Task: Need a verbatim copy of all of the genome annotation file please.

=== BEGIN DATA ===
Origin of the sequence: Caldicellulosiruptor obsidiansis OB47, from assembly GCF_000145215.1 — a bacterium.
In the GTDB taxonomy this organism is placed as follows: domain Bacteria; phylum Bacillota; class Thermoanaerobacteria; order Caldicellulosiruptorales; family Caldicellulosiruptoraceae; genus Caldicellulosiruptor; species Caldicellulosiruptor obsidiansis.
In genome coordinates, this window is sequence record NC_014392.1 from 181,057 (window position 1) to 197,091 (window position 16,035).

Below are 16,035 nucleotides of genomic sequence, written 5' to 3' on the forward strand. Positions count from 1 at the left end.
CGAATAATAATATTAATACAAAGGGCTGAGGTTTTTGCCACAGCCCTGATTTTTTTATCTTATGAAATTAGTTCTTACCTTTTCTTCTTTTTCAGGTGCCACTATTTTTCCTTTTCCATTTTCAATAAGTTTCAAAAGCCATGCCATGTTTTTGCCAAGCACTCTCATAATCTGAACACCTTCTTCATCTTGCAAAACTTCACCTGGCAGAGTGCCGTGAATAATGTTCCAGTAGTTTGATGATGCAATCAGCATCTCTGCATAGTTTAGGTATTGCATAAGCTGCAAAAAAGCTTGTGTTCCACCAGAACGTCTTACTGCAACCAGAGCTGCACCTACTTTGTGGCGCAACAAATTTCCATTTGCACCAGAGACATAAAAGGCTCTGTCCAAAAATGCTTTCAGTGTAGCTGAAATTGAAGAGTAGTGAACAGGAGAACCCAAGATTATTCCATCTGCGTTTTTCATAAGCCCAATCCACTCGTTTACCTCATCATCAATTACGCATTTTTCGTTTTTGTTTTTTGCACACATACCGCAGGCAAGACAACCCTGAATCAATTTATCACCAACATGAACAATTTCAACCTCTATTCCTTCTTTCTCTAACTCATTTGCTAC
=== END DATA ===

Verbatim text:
Origin of the sequence: Caldicellulosiruptor obsidiansis OB47, from assembly GCF_000145215.1 — a bacterium.
In the GTDB taxonomy this organism is placed as follows: domain Bacteria; phylum Bacillota; class Thermoanaerobacteria; order Caldicellulosiruptorales; family Caldicellulosiruptoraceae; genus Caldicellulosiruptor; species Caldicellulosiruptor obsidiansis.
In genome coordinates, this window is sequence record NC_014392.1 from 181,057 (window position 1) to 197,091 (window position 16,035).

Below are 16,035 nucleotides of genomic sequence, written 5' to 3' on the forward strand. Positions count from 1 at the left end.
CGAATAATAATATTAATACAAAGGGCTGAGGTTTTTGCCACAGCCCTGATTTTTTTATCTTATGAAATTAGTTCTTACCTTTTCTTCTTTTTCAGGTGCCACTATTTTTCCTTTTCCATTTTCAATAAGTTTCAAAAGCCATGCCATGTTTTTGCCAAGCACTCTCATAATCTGAACACCTTCTTCATCTTGCAAAACTTCACCTGGCAGAGTGCCGTGAATAATGTTCCAGTAGTTTGATGATGCAATCAGCATCTCTGCATAGTTTAGGTATTGCATAAGCTGCAAAAAAGCTTGTGTTCCACCAGAACGTCTTACTGCAACCAGAGCTGCACCTACTTTGTGGCGCAACAAATTTCCATTTGCACCAGAGACATAAAAGGCTCTGTCCAAAAATGCTTTCAGTGTAGCTGAAATTGAAGAGTAGTGAACAGGAGAACCCAAGATTATTCCATCTGCGTTTTTCATAAGCCCAATCCACTCGTTTACCTCATCATCAATTACGCATTTTTCGTTTTTGTTTTTTGCACACATACCGCAGGCAAGACAACCCTGAATCAATTTATCACCAACATGAACAATTTCAACCTCTATTCCTTCTTTCTCTAACTCATTTGCTAC